Data Capture Tips for Digital Marketers

Technology is advancing daily and with that; we are utilizing these advancements to capture seemingly endless amounts of data. Look at companies like Nest, Uber and even Tesla; all three are not only revolutionizing our everyday lives with their products/services; but are also turning our everyday activities into trackable data points.

Why Data Capture Matters for Digital Marketing

What many consumers may not realize is that each action and interaction we have with these company’s apps, websites, or smart devices is paving the future for each of these companies and enabling them to grow.

Tesla for example, installed Autopilot hardware on every car it’s produced since October 2014, when Autopilot was still a pipe dream. Although the 1.3 billion miles of data may not have seemed extremely relevant in 2014, the race to produce an autonomous car has since picked up. Tesla now has a clear advantage over competitors like Google, General Motors and Uber.

Much like Tesla and its 1.3 billion miles of data, you too should be capturing as much data as possible from your website and paid advertising campaigns. A good data capture strategy will deliver high quality customer data, allowing you to better understand your customers and enhance your relationship with them. At the same time, giving you a leg up on your competition.

How to Capture Data in Google AdWords

Not everyone can have the same foresight as Tesla, but it is a good idea to track as much as you can, as soon as possible.

The good news is that without doing anything, the Google AdWords interface is set up to track a variety of ad specific metrics like Impressions, Clicks, CPC, CTR and so on. What it does not do out of the box, is track conversions. You will need to set up a conversion tracking code – also called a “tag” or “pixel” – to send conversion data from your website to Google.

Capturing conversion data is important in order to have full transparency into what visitors clicking on your ads are doing on your website after that first click. To set up conversion tracking on your website, follow the steps provided by Google here. Once you’ve set up your conversion tracking tag in AdWords, you will need to place the code or “tag” between the body tags (<body> </body>) of the page where the conversion takes place. To do this, you will need the ability to edit your website. After the tag is placed, you should be all set and your web page should be capturing conversion data. From there you can configure your AdWords dashboard to display only the information relevant to you and even export the information in a custom report. More on setting up tracking can be found here.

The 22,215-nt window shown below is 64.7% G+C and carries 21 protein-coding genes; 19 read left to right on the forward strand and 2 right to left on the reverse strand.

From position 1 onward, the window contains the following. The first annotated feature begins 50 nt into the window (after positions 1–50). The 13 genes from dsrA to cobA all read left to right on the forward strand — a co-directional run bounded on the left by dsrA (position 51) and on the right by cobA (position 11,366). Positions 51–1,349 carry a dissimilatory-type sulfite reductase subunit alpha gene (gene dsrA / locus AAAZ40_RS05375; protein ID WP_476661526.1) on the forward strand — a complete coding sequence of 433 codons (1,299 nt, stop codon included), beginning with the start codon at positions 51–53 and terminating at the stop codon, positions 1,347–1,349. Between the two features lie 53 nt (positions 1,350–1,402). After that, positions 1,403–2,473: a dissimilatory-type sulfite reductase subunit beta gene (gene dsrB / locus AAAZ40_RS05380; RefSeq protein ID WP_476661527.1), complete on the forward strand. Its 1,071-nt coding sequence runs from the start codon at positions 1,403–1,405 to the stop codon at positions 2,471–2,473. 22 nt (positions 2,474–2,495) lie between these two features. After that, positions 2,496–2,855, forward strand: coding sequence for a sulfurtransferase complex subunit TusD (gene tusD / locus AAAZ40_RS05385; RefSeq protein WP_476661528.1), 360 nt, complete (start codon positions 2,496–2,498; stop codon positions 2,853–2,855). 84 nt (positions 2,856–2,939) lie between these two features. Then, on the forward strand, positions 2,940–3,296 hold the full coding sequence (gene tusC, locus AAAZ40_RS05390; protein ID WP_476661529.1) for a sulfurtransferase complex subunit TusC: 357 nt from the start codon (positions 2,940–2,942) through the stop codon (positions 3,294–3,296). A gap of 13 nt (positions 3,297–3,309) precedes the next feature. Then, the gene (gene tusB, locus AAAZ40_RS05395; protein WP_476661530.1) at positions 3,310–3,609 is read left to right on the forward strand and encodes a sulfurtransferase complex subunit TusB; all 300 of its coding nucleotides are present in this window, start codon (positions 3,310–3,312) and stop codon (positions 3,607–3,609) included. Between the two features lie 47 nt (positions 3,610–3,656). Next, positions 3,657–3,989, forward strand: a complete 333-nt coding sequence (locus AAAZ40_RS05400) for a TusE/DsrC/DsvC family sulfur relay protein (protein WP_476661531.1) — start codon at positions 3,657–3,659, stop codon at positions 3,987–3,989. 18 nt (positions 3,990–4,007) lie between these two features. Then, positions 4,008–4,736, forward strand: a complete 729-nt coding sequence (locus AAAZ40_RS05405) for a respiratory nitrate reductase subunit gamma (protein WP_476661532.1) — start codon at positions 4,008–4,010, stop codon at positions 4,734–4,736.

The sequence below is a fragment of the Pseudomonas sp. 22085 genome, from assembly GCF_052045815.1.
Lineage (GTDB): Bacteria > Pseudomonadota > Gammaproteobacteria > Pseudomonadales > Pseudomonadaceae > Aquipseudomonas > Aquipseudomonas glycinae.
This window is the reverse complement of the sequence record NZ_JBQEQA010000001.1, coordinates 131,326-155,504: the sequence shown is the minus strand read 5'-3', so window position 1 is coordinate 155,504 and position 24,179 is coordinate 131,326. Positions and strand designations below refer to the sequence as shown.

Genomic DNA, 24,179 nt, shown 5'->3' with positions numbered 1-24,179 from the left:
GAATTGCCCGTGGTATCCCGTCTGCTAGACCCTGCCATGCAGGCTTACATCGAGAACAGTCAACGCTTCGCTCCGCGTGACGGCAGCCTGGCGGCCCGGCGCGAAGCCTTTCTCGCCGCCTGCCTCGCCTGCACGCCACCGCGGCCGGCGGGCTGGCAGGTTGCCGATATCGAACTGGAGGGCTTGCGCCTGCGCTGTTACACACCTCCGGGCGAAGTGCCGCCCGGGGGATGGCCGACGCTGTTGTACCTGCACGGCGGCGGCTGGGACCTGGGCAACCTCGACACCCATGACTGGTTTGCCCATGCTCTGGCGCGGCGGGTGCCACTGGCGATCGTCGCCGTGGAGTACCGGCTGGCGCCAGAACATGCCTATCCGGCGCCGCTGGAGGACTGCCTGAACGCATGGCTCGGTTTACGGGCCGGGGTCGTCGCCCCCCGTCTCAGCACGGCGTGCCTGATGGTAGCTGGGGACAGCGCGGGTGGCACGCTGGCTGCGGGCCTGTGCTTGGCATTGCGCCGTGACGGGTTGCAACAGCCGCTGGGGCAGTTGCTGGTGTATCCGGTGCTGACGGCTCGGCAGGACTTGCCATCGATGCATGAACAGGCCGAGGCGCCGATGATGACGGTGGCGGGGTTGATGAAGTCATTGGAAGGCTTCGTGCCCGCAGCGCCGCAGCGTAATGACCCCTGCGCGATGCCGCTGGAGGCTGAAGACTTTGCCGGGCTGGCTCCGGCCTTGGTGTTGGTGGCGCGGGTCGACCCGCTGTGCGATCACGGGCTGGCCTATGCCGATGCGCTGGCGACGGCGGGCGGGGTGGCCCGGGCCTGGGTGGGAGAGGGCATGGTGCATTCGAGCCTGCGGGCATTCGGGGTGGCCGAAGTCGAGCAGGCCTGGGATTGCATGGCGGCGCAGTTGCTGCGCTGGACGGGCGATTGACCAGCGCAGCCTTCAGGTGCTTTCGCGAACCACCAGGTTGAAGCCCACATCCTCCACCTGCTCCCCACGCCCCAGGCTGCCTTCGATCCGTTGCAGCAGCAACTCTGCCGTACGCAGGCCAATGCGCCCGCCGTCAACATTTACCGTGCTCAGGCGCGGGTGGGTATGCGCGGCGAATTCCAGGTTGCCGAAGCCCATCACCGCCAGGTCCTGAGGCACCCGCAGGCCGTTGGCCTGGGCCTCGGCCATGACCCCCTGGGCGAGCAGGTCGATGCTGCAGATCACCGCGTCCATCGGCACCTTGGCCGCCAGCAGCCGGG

Utilize Data with Google Tag Manager and Analytics

The data available via Google AdWords is great, but sometimes, you just need more. This is where Google Tag Manager (GTM) and Google Analytics come in.

Tag Manager is an easy-to-install service offered by Google. GTM allows you to set up an interface to build “Tags” (also known as pixels) to track and evaluate visitor interactions on your site through Google Analytics as Events and Goals. Google Tag Manager can be used to display multiple sources of data in one centralized location. It is used to provide you with the most complete picture of your website traffic and advertising campaign data.
From here, you can build multiple “tags” in GTM that will allow you to:

  • Track AdWords Conversions
  • See website and conversion data in Google Analytics
  • Track Facebook conversions and even remarket to customers who have clicked on your site/ad but did not convert.

This image provides a visual example of a Google Tag Manager account with four tags pulling data from four different data sources.

Google Tag Manager Dashboard

For more information on setting up and using GTM, please see our blog post 3 Reasons to Use Google Tag Manager.

Google Analytics is simply a free advanced web analytics service used to dive even deeper into the data captured from your website. This powerful tool allows you to keep your finger on the pulse of your business and provides you with significant insight into your customer base.
Google Analytics allows you to not only observe actions from a high level, but dive deep into your data to learn things like:

  • What age group is buying your product
  • Where your best customers/visitors are located in the world
  • What keywords people searched to land on your website

By searching for and analyzing these trends, you can now have concrete data to influence and justify changes to your website/paid advertising accounts. By utilizing this data, you can quickly optimize your website/ads to lower your conversion costs and also, save your business money in the long run.

Data Capture Strategy Expertise at Charles River Interactive

In 2017, we at CRI predict data will only continue to increase in importance. We recommend you make it a new year’s resolution to avoid assumptions you can’t back up with data. Your starting point? Take the time to establish a clear data capture strategy.